The measurements of energetic particles are based on the loss of energy in semiconductor detectors. LEMMS has 11 different detectors E1, E2, F1, F2, A, B, D1, D2, D3a, D3b, D4

MIMI-LEMMS - Low Energy End

The low energy end of LEMMS is designed to measure low energy ions and electrons separately. An internal permanent magnet separates ions and electrons magnetically. The particles are detected with different detector systems inside the low energy end. The figure is the result of a simulation for the response of the low energy end of LEMMS (for details of the simulation contact Andreas Lagg ( Energetic particles enter the low energy end aperture from the left. Electrons are deflected by the magnet and counted by detectors E1, E2 (shown in green) and F1, F2 (blue) dependend on their energy. Ions are detcted by detectors A and B (shown in yellow).

The whole assembly of the low energy end including the detectors E1, E2, F1, F2, A, and B and the permanent magnet are caged by a platinum box and a mu-metal shielding.

Parameter of the low energy end detectors:

Detector  Thickness [µm]  Active area [mm2]  
E1 300±15 90
E2 300±15 90
F1 700±15 90
F2 300±15 90
A 150±15 35
B 700±25 35

Between detectors B and the stack of D1..D4 of the high energy end a Gold-Absorber (1000 µm, 75 mm2) is inserted to stop particles not stopped in A or B.

MIMI-LEMMS - High Energy End

The high energy end of LEMMS is designed to measure high energy ions and electrons with a stack of 4 detectors D1, D2, D3, D4. In front of detector D1 a 25 µm Al-foil suppresses incoming light on results.

Parameter of the high energy end detectors:

Detector  Thickness [µm]  Active area [mm2]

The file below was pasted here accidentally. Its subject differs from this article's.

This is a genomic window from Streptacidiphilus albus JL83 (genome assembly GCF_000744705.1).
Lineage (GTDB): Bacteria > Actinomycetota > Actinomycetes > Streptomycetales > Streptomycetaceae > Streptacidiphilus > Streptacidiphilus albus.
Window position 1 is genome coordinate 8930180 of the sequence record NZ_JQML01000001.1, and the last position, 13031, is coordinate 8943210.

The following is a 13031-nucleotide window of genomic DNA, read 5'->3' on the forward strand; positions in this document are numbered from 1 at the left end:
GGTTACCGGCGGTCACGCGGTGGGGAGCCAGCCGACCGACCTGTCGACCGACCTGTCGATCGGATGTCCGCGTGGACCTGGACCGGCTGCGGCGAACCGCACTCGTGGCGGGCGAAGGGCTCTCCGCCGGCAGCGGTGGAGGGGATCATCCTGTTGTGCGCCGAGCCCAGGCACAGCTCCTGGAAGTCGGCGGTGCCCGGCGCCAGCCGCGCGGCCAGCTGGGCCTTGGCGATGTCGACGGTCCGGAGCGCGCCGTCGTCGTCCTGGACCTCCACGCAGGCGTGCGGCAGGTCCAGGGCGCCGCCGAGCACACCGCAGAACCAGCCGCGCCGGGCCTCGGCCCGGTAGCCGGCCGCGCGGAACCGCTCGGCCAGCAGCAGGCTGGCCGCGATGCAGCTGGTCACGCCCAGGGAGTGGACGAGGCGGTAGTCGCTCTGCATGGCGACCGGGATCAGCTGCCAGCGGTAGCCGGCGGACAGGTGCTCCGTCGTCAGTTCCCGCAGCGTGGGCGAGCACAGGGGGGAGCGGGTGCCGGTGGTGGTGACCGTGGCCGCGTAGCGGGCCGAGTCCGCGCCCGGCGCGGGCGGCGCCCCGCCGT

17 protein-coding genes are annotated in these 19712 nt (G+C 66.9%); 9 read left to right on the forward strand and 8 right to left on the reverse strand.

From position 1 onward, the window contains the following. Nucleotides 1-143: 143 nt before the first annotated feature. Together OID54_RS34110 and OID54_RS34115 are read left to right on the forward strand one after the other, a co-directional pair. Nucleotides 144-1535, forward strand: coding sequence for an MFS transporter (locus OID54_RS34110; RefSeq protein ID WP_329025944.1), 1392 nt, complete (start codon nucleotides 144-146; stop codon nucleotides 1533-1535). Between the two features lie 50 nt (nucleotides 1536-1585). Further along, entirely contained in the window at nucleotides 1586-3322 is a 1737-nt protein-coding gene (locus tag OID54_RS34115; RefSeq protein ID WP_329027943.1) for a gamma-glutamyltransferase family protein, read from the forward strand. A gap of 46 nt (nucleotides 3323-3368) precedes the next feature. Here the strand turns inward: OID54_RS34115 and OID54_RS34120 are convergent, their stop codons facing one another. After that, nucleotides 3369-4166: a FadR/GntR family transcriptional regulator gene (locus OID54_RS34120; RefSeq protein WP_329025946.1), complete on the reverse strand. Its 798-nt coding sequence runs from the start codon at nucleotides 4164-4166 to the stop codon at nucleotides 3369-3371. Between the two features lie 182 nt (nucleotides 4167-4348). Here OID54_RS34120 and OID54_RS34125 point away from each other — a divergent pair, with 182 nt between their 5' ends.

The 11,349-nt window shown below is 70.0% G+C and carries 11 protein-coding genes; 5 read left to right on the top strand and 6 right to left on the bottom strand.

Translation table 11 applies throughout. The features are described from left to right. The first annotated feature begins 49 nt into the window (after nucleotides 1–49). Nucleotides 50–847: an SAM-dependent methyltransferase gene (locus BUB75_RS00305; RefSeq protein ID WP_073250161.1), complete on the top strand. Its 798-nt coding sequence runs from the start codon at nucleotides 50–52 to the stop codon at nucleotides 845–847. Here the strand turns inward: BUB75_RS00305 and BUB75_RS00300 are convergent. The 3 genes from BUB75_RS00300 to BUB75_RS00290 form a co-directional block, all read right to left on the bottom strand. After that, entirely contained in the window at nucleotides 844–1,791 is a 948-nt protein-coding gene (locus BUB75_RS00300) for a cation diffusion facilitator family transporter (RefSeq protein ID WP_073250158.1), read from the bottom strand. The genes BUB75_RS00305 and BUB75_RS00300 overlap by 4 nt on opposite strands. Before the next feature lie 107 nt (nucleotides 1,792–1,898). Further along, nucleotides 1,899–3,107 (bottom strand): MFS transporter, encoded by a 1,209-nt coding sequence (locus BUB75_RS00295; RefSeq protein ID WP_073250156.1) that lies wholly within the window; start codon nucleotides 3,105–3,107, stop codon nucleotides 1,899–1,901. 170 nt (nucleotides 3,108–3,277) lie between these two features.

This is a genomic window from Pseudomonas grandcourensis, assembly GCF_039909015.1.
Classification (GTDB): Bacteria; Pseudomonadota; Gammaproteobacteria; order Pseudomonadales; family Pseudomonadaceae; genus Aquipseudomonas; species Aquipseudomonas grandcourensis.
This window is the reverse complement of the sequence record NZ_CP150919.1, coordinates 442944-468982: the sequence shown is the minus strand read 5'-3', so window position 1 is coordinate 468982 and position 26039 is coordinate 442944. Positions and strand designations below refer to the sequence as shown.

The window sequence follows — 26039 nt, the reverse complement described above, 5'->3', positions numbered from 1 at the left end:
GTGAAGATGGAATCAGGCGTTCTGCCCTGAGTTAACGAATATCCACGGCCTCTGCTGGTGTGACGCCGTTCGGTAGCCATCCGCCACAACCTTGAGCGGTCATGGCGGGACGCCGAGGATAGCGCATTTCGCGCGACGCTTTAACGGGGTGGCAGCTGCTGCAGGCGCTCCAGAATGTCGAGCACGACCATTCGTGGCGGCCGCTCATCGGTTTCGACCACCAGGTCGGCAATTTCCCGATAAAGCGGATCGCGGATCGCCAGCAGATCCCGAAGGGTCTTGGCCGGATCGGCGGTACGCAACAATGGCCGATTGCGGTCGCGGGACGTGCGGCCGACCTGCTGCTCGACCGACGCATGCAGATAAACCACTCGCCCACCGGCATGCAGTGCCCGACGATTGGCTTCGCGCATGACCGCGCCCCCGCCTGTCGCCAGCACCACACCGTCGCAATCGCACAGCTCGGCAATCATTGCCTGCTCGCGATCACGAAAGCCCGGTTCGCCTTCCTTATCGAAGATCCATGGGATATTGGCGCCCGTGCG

D1 150±15 100
D2 700±25 150
D3a 700±25 150
D3b 700±25 150
D4 700±25 150

(Note: Detector D3 consists of two identical detectors D3a and D3b)

MIMI-LEMMS - Characteristics

order of 
specieslogiclow or high
energy end
1 A0 ions A1(A2)(B1) L
2 A1 ions A2(A3)(B1) L
3 A2 ions A3(A4)(B1) L
4 A3 ions A4(A5)(B1) L
5 A4 ions A5(A6)(B1) L
6 A5 ions A6(A7)(B1) L
7 A6 ions A7(A8)(B1) L
8 A7 ions A8(A9)(B1) L
9 A8 ions A9(B1) L
10 B0 ions A8(A9)B1(B5)(D41) L
11 B1 ions A6(A8)B4(B5)(D41) L
12 B2 ions A9B1(B5)(D41) L
13 B3 ions A9B5(D41) L
14 BE ions A2(A7)B1(B3)(D41) L
15 C0 electrons E11(E12)(E21) L
16 C1 electrons E12(E13)(E21) L
17 C2 electrons E13(E14)(E21) L
18 C3 electrons E14(E15)(E21) L
19 C4 electrons E15(E16)(E21)+F11(F12)(F21) L
20 C5 electrons F12(F13)(F21) L
21 C6 electrons F13(E14)(F21) L
22 C7 electrons F14(F15)(F21) L
23 AS singles A1 L
24 BS singles B1 L
25 E11 singles E11 L
26 E2F2 singles E21 L
27 F11 singles F11 L
28 E0 electrons D11(D12)(D21) H
29 E1 electrons D11(D12)D21(D31) H
30 E2 electrons (D11)D21(D22)(D31) H
31 E3 electrons (D12)D21(D22)(D31) H
32 E4 electrons (D12)D21(D22)D32(D33)(D41) H
33 E5 electrons D21(D22)D32(D33) H
34 E6 electrons D32(D33)D41(D42)(B1) H
35 E7 electrons D41(D42)B1(B2) H
36 G1 (gammas) (D21)D31(D32)(D41) H
37 P1 ions D13(D15)(D21) H
38 P2 ions D15(D16)(D21) H
39 P3 ions D15(D16)D21(D23)(D31) H
40 P4 ions D12(D16)D23(D24)(D31) H
41 P5 ions D12(D15)D24(D25)(D31) H
42 P6 ions D24(D25)D32(D34)(D41) H
43 P7 ions D21(D25)D33(D35) H
44 P8 ions D12(D15)D22(D23)D33 H
45 P9 ions D22(D23)D32(D33) H
46 H1 ions D16(D17)(D21) H
47 H2 ions D16(D17)D21(D26) H
48 H3 ions D25(D26)D32 H
49 H4 ions D23(D25)D35 H
50 H5 ions D22D34(D35)D45 H
51 Z1 ions D17(D21) H
52 Z2 ions D17D21(D31) H
53 Z3 ions D26D32 H
54 D1 singles D11 H
55 D2 singles D21 H
56 D3 singles D31 H
57 D41 singles D41 H

MIMI-LEMMS Calibration Campaigns

datelocationcalibration with
Dec 1995 Goddard Space Flight Center (GSFC)
Greenbelt, Maryland, USA
Mar 1996 Kernforschungszentrum (KFA)
Jülich, Germany
high energy protons and helium
1996-1997 Max Planck Institute for Solar System Research,
Katlenburg-Lindau, Germany
low energy protons, helium, oxygen
Feb 1997 Goddard Spaceflight Center (GSFC) 
Greenbelt, Maryland, USA
electrons, H-
Mar 1997 LBL, Berkeley, 
California, USA
high energy protons, helium, carbon, oxygen